"It's a very weird, unusual feeling being back at the scene," he said Tuesday. "I feel fortunate that we'll be able to reunite the remains with the family."

Cho's body was also found off of I-85. Exhaustive investigations did not lead the Spartanburg Sheriff's Office to her identity, Bobo said in his statement.

After seeing information in the National Missing and Unidentified Person System about Cho's body, the Orange County Sheriff's Office notified the Spartanburg Sheriff's Office of the possible connection between her and the boy in December.

Orange County investigators used leads from DNA results to find close relatives. An investigator spoke with one of Bobby’s immediate family members, who named both Bobby and Cho and gave other details about the case.

Cho's and Bobby's DNA were compared last month.

The Spartanburg Sheriff's Office identified Cho using fingerprints and with help from the Korean National Police and the International Criminal Police Organization.

The Spartanburg Sheriff's Office said Cho's husband and Bobby's father confessed to killing both of them within several months of each other.

In 2013, medical examiner specialist Clyde Gibbs Jr. said identifying the child would be meaningful.

"The Mebane kid would be a very closing case for me," Gibbs said. "I've lived with (him) for all this time."

'Hearts are broken into a million pieces'

In a statement, Cho's and Bobby's family members said they had been told Cho had returned to Korea with Bobby.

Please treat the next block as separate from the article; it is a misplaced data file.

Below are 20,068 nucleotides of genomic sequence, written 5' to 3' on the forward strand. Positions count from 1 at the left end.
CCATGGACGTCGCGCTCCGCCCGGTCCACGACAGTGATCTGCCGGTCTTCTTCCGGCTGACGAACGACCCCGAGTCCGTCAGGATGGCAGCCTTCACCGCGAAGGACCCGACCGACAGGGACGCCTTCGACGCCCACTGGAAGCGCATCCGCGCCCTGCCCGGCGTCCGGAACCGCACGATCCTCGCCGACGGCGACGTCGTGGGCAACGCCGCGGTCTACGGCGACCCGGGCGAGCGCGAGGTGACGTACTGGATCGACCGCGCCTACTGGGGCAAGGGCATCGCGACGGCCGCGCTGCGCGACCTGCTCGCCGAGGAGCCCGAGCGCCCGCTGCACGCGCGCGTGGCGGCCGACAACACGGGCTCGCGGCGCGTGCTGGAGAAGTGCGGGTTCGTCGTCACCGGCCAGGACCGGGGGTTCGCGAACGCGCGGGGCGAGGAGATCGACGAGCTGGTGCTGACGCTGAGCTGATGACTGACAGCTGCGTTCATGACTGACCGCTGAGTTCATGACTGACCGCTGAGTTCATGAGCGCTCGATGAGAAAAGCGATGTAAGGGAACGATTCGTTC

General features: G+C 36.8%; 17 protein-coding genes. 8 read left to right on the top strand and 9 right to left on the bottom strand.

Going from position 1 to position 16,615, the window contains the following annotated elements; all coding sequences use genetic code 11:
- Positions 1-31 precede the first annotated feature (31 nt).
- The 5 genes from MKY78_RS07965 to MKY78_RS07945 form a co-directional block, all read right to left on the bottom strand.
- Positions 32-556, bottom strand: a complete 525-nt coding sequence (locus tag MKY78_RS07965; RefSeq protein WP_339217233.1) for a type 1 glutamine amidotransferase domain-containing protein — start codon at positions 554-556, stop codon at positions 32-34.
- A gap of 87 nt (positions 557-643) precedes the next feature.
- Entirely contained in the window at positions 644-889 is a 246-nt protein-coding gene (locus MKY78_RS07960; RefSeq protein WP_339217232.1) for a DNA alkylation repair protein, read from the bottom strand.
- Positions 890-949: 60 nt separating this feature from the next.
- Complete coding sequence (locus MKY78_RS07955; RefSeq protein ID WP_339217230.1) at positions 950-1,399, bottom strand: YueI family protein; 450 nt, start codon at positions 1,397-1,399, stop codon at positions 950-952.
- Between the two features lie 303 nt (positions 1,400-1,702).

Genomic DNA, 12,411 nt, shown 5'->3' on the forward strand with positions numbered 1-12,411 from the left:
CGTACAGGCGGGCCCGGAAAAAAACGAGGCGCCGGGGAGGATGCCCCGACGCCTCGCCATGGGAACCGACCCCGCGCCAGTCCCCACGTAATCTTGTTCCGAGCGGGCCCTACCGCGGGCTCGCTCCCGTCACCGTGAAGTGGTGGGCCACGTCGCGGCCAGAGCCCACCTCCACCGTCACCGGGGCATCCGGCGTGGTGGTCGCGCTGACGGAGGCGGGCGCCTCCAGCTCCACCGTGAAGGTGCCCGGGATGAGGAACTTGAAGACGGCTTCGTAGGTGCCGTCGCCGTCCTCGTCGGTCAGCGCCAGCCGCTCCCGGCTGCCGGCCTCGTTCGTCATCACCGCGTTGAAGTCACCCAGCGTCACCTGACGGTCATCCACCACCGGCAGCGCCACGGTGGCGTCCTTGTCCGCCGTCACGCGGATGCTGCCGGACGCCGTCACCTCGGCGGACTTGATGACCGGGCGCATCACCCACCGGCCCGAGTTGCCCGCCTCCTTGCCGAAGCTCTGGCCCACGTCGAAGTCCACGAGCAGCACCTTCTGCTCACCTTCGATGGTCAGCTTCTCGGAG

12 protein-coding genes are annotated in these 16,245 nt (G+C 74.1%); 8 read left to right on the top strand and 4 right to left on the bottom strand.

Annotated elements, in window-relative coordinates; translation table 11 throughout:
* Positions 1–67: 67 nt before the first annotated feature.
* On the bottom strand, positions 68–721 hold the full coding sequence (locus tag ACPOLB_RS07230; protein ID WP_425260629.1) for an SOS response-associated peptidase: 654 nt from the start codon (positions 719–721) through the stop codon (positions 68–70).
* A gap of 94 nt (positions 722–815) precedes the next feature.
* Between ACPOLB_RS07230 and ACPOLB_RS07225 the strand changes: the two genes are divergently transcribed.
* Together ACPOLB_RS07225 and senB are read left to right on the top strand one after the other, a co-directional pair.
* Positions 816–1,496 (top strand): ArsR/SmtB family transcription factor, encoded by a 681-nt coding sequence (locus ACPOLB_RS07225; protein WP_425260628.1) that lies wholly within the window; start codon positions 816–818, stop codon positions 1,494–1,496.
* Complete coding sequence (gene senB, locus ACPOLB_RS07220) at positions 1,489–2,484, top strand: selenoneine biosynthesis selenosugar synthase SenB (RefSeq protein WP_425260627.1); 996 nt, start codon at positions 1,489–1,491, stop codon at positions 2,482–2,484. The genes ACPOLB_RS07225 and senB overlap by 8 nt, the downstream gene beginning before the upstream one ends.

"Our hearts are broken into a million pieces," the statement said. "We had no idea that Bobby and Myong Hwa were no longer with us and had not been for a very long time."

Robert “Bobby” Adam Whitt

"Bobby was the sweetest, kindest, and funniest little boy," the statement continued. "He always had a smile on his face and a twinkle in his eye. And to think of that being snuffed out brings a chill to our hearts."

Natalie Mosteller, who was Bobby's cousin, said family members always held out hope that Bobby would reach out to them when he came of age and began using social media.

"I personally, my sisters as well, spent a great deal of time trying to track him down on Facebook and Instagram, things like that, with no success," she said. "We were hoping, like worst case scenario, that his family in Korea had turned him against us somehow and that's why he wasn't trying to reach out to us."

On top of mourning the loss of her cousin, Mosteller, who is the niece of the man accused in the killings, said she must now also cope with the loss of her uncle.

"I have never experienced so many different emotions all at the same time. Just hurt, confusion, sadness, it has been overwhelming," she said.

The family said it will work to bring Cho and Bobby home and bury them next to Bobby's grandmother.

A GoFundMe for Bobby Adam Whitt has been set up to raise funds.